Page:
I know things get done here in Honduras, because I see them happening. But how you make them happen - ah, now there's the question.
At least a dozen men have been occupied for weeks building a massive and intricate rock wall around a house near my workplace. They look like they know what they're doing. Every day I see a constant flurry of construction activity in the centre of Copan Ruinas - buildings coming down, new ones going up, renovations all over the place. And virtually any male Copaneco I've met in my six months here knows how to do basic home repairs or even fix his own vehicle.
So yes, this place has skilled workers. But can I get any of them to call me? Can I get anyone even just to tell me the name of someone who knows how to renovate a bathroom or hang a new door? Nope.
Silly me, I thought the challenge was going to be finding the money for a few badly needed fixups at the Angelitos Felices guardaria . That turned out to be the easy part. What's much, much harder is identifying who will do the work.
Back in Canada, I'd be flipping through the Yellow Pages or talking to friends who'd had work done. Make a couple phone calls, agree on a price, off we'd go. But there's no handy listing of qualified contractors anywhere here in Copan, and nobody in my small circle of acquaintances who appears to be in any hurry to share the secrets of securing a contractor.
Sure, they all tell me they know somebody. But that's part of the culture, too - say what you need to say in the moment to get the person asking you questions to go away. I've learned that in Honduras, just because a person tells you they know somebody who can help doesn't mean they actually do, and it definitely doesn't mean they're going to get that person to call you anytime soon.
So far I've tried my boss, a co-worker, my otherwise-helpful neighbour, my landlord, a Texan who has lived here for 15 years, and a local who the Texan recommended as a trustworthy, get-'er-done kind of guy. Every one of them said they knew somebody, and that they'd get the person to call me.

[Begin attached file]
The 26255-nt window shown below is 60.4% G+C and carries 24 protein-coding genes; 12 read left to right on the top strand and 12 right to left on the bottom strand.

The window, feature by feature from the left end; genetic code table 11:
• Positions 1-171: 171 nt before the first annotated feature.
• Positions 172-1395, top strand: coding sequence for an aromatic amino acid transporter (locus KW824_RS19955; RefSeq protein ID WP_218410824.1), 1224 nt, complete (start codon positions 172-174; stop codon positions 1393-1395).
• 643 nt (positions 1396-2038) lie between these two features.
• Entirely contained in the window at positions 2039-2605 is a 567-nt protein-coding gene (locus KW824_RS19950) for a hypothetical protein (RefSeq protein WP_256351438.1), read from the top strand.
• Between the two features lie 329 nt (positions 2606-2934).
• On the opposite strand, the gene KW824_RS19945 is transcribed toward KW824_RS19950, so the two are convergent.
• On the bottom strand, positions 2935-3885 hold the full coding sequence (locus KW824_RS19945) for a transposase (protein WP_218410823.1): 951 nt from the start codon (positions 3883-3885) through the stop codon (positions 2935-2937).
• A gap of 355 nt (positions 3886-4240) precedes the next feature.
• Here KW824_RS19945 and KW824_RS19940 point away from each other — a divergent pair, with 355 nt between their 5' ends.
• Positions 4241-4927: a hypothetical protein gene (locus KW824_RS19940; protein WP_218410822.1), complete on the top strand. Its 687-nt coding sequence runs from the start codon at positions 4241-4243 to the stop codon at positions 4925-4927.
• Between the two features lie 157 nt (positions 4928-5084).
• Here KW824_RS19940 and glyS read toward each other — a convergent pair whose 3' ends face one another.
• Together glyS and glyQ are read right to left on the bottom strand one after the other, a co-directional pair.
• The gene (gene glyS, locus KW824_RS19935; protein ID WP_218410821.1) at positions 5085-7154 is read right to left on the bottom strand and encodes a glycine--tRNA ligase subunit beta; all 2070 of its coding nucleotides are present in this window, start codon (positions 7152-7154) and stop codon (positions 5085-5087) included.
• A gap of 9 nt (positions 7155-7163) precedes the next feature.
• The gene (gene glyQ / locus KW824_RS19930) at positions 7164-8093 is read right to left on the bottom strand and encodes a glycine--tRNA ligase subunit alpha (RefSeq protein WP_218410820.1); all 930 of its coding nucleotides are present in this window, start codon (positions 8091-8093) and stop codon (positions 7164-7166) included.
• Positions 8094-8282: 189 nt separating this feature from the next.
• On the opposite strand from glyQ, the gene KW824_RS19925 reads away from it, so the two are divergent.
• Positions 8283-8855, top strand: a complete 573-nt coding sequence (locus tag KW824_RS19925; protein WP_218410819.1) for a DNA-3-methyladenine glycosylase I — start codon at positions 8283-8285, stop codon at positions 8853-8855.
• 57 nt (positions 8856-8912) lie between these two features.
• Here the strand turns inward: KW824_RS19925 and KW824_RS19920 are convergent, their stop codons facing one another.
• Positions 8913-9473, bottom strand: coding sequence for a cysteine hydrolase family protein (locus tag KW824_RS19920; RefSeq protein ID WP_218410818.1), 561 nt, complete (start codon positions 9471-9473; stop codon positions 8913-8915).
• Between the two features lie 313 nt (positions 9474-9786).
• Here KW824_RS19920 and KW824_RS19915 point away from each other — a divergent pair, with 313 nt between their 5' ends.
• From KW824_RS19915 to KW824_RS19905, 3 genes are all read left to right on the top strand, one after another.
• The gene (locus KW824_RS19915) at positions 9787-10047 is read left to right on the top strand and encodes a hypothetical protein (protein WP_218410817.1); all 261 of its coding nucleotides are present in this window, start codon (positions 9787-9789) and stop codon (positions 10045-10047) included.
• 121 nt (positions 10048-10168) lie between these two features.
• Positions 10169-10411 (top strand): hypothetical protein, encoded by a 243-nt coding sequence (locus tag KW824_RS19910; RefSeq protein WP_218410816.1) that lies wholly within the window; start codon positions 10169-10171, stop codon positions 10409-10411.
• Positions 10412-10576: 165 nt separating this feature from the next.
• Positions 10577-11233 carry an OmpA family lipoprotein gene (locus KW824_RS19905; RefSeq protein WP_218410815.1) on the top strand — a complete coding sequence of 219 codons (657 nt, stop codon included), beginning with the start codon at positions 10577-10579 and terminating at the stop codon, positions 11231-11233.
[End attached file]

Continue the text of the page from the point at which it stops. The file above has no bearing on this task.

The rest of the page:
But the days and weeks pass, and nobody ever calls.
Today, I went to the hardware store and in desperation asked the woman who owns the place - another neighbour of mine - if she knew of anyone who does plumbing work or can hang a door. No, she said. Nothing more than that, just "no." I heard the clerk beside her whisper something into her ear about somebody named Eddie being a possibility, but my neighbour just turned away to serve another customer.
I mean, every day they must have tradespeople coming into that store for supplies. Why can't I have one? How can it be this hard, in a poor country with scary unemployment rates, to find somebody who wants a job?
I remember visiting the zocalo in Mexico City years ago and spotting a huge line of day labourers along one of the fences, each with a big sign saying what type of work they were good at. I have a new appreciation for such a system. I fear I'm heading for a repeat of how it went when we needed a place to live in Copan, a process that turned out to involve wandering through small convenience stores asking random strangers if they knew of any houses for rent.
And this is just to get somebody to go to the children's home and give me a quote for the work. I shudder to think what challenges might await once the work is actually underway. Another Texan who has been in Copan for 15 years (there appears to be a few of those here) cautioned me to not only get everything in writing but to make the contractor repeat aloud, at least twice, all my instructions for the project. And not to pay for anything in advance.
But I've always said I like a challenge, so best to quit whinging and just get on with it. Flow like water, I keep telling myself: Hit a barrier, flow around it. Maybe I'll stop by the rock-wall project tomorrow and see if anyone knows a plumber.